What is Code-Native Data Privacy?

by Daniel Selans Daniel Selans

In this post, I will introduce you to a new concept called “Code-Native Data Privacy”. I will show you what it is, why it matters and most importantly, how it can simplify dealing with most data privacy, compliance and regulation-related issues.

What is it?

“Code-Native Data Privacy” is a modern approach to dealing with data privacy related issues.

Rather than standing up separate data infrastructure that is responsible for scanning, cataloging and masking data, the “code-native” way would instead have you embed the “scanning, cataloging and masking” parts, directly in your application code.

Traditional scrub approach VS scrubbing with “code-native data privacy”

Traditional scrub approach VS scrubbing with “code-native data privacy”

What’s the point?

Up until now, organizations have been dealing with data privacy the same way for the last 15 years. And it’s inefficient, slow and really costly.

The traditional approach would look something like this:

  1. Begin by ingesting data from somewhere
  2. Then store it somewhere
  3. Then setup a process to scan the ingested data
  4. And then, if the scan finds something bad, transform the bad data

There are many things wrong here…

  1. For one, it is complicated — there are many moving parts and that usually means it’s hard to debug when things don’t work right.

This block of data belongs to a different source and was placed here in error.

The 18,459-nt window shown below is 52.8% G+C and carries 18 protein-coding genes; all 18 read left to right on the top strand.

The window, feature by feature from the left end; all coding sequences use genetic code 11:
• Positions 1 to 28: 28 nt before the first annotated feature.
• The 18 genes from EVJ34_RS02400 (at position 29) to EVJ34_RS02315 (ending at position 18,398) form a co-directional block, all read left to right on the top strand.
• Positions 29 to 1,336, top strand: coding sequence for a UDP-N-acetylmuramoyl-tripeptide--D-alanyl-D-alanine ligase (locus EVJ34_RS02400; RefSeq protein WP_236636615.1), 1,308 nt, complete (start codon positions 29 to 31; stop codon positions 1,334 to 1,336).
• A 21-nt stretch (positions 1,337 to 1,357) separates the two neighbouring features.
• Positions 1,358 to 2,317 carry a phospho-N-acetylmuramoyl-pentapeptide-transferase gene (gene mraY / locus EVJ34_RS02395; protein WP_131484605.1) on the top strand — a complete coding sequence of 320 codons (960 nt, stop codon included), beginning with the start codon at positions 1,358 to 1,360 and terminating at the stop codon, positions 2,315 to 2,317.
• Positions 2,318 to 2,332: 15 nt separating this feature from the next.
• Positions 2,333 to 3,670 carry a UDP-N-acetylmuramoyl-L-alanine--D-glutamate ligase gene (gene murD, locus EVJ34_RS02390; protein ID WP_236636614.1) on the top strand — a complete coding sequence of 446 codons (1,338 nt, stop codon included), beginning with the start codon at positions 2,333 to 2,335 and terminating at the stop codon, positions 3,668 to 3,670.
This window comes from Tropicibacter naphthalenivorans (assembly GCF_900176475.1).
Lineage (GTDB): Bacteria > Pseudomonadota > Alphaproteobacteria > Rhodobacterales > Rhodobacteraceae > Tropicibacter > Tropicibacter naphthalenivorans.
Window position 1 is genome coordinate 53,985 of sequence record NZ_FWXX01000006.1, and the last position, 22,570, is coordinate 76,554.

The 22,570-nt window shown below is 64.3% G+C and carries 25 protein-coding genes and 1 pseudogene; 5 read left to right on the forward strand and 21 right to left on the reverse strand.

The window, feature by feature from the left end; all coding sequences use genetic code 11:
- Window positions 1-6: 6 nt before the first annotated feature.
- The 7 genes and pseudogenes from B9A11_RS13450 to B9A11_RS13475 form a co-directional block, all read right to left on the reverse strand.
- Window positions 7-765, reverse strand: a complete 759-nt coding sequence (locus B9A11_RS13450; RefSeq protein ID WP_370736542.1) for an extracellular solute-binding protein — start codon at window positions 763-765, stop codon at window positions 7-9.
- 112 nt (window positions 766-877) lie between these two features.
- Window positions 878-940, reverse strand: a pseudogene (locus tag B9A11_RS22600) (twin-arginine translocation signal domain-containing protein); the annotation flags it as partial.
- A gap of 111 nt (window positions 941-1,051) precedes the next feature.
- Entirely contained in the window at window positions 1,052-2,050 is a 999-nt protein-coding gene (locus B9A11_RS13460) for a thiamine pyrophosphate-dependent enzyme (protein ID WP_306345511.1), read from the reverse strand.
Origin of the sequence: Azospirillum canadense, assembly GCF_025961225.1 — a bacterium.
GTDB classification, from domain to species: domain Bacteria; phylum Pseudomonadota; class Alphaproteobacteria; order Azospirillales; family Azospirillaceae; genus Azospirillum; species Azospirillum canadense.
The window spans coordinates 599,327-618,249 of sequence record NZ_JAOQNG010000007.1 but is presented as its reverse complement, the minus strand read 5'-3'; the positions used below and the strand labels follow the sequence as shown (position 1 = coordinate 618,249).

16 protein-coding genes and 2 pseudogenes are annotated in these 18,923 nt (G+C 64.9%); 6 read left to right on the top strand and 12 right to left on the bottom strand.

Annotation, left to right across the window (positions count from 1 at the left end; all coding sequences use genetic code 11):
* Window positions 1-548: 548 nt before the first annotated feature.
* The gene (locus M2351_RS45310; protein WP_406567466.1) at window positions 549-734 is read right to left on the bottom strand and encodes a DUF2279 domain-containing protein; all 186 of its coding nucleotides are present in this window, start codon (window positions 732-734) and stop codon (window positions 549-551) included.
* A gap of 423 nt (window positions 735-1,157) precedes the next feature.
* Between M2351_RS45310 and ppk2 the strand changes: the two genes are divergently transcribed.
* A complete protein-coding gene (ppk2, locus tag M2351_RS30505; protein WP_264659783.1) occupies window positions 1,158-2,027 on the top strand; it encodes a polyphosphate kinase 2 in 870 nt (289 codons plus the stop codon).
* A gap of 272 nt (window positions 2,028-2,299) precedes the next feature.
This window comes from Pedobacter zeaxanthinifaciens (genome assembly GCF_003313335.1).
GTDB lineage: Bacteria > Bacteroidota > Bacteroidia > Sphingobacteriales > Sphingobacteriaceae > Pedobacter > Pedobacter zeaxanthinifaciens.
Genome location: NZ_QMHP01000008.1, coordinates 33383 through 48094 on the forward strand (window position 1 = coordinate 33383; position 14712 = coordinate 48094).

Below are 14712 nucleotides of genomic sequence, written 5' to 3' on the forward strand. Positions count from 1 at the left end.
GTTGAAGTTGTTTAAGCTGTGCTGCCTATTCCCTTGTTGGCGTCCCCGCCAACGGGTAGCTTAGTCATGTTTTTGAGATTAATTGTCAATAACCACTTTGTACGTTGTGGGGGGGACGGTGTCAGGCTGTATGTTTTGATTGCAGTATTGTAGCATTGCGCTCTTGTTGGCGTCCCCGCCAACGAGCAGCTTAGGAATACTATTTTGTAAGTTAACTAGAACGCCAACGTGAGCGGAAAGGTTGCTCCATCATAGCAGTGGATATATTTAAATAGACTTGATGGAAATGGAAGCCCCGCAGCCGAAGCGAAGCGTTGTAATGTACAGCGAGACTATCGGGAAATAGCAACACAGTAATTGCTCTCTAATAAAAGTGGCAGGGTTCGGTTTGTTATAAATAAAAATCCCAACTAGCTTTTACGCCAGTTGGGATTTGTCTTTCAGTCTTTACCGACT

2. Besides that, it is going to be slow — “how slow” depends on how much effort you put into this system but it could be anywhere from 1 minute behind “real-time” to days or weeks.
  3. And, let’s not forget that until the data is properly cleansed, there’s a risk of violating customer privacy agreements or, even worse, falling out of compliance.
  4. .. and many more like source of truth issues, specialized engineering requirements, potential for network and/or infra-related problems or even organizational issues (who owns what).

That’s the gist of it and that’s basically how most companies deal with sensitive data. And there’s no shame in it. Trying to build something more sophisticated is a painful process — at the very least, you will need to level-up your engineering force, maybe even put together a dedicated data team and definitely need to setup additional infrastructure for this solution.

The point of “code-native data privacy” is to eliminate every single one of these CONs.

With “Code-native”, you get:

  1. 10x simpler data engineering effort
  2. 100x lower cost for data infrastructure
  3. 1000x faster data operations

.. and, most importantly ..

  1. Unlock new business enablement avenues

>>A Note on Business Enablement

“Code-native data privacy” has several really impressive benefits but the one I think that has a lot business impact is business enablement.

What I mean by that is that “code-native” enables other parts of the business to make immediate, effective changes, without having to involve other parts of the organization.

For example, before “code-native”, whenever your security team received word from compliance about needing to scrub or mask data with certain details, the process of getting the change implemented could take weeks or months.

The security lead would have to deliberate with a project manager, they would find the appropriate engineering manager, the engineering manager would then determine where to slot this work in and at some point, a TODO ticket would get created … and then a week or month later, compliance requirements would finally land.